Logic can also help us develop other, more subtle skills. Most of us have been in discussions that were frustrating because they kept going around in circles. That often happens when people "talk past each other" -when they are not really addressing the same issue. If the disputants could identify their differences, they would at least know where they agree. Another area of logic is concepts and definitions. People often talk past each other when they use words with different meanings.

Logic won't guarantee success, but it can give us a method to follow, and the method will pay immediate dividends in terms of clarity and precision of our thinking.


Objectivity means staying in touch with the facts. It means guiding our thought processes by a concern for truth. To some extent, objectivity is a matter of choice: the choice not to indulge in wishful thinking, not to let bias or prejudice distort our judgment, and so forth. But there's more to it than that. Objectivity also involves a skill. Even with the best will in the world, we can't really be objective unless we know how to follow and evaluate the arguments we hear, how to isolate the relevant issues clearly, how to avoid ambiguity and vagueness in the words we use.

The essence of objectivity is the ability to step back from our train of thought and examine it critically. This is a virtue because it is the only way to avoid jumping to conclusions, the only way to check the results of our thinking, the only way to make sure that we are in touch with the facts.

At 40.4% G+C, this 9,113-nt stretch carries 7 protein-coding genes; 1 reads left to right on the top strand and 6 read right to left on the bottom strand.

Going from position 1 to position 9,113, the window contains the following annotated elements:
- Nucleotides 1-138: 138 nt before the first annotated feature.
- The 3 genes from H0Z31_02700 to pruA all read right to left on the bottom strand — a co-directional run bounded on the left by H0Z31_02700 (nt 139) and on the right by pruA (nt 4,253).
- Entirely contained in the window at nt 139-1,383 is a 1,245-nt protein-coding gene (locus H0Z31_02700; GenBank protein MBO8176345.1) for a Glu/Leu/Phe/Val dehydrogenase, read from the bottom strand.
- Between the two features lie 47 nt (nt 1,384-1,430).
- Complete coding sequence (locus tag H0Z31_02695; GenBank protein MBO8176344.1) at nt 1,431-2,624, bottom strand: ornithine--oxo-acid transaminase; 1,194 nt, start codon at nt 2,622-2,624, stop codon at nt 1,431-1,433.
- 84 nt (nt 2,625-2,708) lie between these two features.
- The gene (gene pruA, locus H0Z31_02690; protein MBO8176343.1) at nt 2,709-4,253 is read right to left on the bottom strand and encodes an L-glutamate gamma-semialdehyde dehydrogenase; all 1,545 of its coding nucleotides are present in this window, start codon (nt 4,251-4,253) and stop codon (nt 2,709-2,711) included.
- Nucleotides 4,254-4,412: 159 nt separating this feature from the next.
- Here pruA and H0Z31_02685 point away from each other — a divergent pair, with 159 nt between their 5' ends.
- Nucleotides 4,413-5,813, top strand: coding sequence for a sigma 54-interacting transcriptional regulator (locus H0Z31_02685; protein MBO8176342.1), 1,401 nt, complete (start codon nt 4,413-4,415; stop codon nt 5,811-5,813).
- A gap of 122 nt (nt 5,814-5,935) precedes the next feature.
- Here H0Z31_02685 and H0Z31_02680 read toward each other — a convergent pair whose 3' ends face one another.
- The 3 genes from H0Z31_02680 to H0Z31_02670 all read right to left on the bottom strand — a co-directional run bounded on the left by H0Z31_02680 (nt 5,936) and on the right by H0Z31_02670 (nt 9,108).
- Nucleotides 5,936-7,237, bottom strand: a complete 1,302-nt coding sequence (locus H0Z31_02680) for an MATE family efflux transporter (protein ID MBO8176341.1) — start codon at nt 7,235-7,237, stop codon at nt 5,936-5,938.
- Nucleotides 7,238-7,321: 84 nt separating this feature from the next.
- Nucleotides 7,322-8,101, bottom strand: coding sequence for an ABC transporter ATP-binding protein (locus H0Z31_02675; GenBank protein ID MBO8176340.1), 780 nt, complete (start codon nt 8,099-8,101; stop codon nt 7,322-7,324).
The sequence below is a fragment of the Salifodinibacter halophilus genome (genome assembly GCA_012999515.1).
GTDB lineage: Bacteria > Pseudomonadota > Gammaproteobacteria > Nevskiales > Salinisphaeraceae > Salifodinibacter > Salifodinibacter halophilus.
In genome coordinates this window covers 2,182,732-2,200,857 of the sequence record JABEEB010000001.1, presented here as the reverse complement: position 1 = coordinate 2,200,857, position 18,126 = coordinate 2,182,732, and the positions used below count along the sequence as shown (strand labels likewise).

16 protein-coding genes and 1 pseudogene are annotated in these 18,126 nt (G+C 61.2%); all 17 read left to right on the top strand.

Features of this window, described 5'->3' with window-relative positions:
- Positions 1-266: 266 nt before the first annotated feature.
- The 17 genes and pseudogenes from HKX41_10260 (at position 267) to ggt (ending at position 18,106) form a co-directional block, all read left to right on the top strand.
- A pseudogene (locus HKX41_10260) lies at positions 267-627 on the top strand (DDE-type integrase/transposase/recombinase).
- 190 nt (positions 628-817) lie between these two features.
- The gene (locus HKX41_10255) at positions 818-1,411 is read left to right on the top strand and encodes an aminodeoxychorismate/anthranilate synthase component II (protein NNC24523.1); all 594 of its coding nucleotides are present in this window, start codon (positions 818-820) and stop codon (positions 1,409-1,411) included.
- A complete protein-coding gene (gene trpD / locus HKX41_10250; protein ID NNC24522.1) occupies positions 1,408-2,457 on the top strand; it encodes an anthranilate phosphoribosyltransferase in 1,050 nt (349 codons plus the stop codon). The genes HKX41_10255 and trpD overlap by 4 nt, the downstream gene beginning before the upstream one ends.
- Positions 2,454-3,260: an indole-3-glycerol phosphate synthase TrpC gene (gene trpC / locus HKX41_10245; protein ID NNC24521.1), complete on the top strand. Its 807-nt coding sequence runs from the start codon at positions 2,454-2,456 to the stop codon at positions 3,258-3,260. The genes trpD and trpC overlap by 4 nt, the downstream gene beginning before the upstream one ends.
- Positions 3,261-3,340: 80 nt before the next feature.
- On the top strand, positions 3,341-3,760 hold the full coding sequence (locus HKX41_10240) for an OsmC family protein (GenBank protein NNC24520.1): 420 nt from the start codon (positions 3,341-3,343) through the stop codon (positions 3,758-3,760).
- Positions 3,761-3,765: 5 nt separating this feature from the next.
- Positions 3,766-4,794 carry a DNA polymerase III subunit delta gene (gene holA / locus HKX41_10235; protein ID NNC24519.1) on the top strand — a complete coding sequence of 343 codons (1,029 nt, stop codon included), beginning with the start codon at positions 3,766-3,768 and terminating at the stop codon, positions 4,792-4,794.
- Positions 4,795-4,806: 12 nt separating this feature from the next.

The results of our thinking cannot be any better than the process by which we arrive at them. There is no Book of Life with answers in the back where we can see whether we got it right. Good thinking is a self-directed, self-correcting process and you are the only one who can take responsibility for steering your own mind in the right direction.

Objectivity also has a social aspect. It means not only presenting your own ideas logically, but also listening to what others have to say. Objectivity does not require that you be neutral, nonpartisan, or indifferent to the issue. It does require that you try to look at the matter from the other person's perspective. Even if your view is right, it is rare that any single perspective reveals the whole truth. Objectivity requires that you give a fair hearing to the evidence and arguments for the other side. Even if you reject them in the end, knowing why you reject them will give you a better understanding of your own position.

Another aspect of objectivity is especially important in communicating with others. In order to get our ideas across successfully, we have to take account of the other person's context. A point so obvious to me that it hardly seems worth mentioning may not be obvious to someone else, and if I fail to mention it, he may not understand what I am saying. Objectivity is the ability to step back from our own thinking, so that we can see it critically, through the eyes of someone who does not share our outlook, our preferences, our idiosyncrasies. All that we can reasonably ask of our audience is the ability to follow our logical connections. In this respect, logic, language, is a shared framework without which we could not communicate.